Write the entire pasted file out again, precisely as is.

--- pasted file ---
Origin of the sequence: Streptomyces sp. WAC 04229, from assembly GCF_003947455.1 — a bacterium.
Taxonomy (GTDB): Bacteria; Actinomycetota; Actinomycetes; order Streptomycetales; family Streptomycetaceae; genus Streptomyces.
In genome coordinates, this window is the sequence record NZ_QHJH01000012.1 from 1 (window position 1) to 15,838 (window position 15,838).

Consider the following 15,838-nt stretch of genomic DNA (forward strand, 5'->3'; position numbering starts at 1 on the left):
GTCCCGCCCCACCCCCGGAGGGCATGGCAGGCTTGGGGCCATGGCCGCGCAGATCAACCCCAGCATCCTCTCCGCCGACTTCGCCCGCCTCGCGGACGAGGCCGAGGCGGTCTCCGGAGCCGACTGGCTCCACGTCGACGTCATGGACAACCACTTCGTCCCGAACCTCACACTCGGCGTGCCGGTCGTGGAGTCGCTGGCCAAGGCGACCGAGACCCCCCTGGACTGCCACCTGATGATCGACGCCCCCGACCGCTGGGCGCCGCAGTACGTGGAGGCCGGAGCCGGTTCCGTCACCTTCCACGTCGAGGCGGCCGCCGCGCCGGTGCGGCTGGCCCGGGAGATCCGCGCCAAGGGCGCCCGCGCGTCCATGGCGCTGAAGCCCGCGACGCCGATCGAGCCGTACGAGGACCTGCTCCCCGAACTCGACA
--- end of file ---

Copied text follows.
Origin of the sequence: Streptomyces sp. WAC 04229, from assembly GCF_003947455.1 — a bacterium.
Taxonomy (GTDB): Bacteria; Actinomycetota; Actinomycetes; order Streptomycetales; family Streptomycetaceae; genus Streptomyces.
In genome coordinates, this window is the sequence record NZ_QHJH01000012.1 from 1 (window position 1) to 15,838 (window position 15,838).

Consider the following 15,838-nt stretch of genomic DNA (forward strand, 5'->3'; position numbering starts at 1 on the left):
GTCCCGCCCCACCCCCGGAGGGCATGGCAGGCTTGGGGCCATGGCCGCGCAGATCAACCCCAGCATCCTCTCCGCCGACTTCGCCCGCCTCGCGGACGAGGCCGAGGCGGTCTCCGGAGCCGACTGGCTCCACGTCGACGTCATGGACAACCACTTCGTCCCGAACCTCACACTCGGCGTGCCGGTCGTGGAGTCGCTGGCCAAGGCGACCGAGACCCCCCTGGACTGCCACCTGATGATCGACGCCCCCGACCGCTGGGCGCCGCAGTACGTGGAGGCCGGAGCCGGTTCCGTCACCTTCCACGTCGAGGCGGCCGCCGCGCCGGTGCGGCTGGCCCGGGAGATCCGCGCCAAGGGCGCCCGCGCGTCCATGGCGCTGAAGCCCGCGACGCCGATCGAGCCGTACGAGGACCTGCTCCCCGAACTCGACA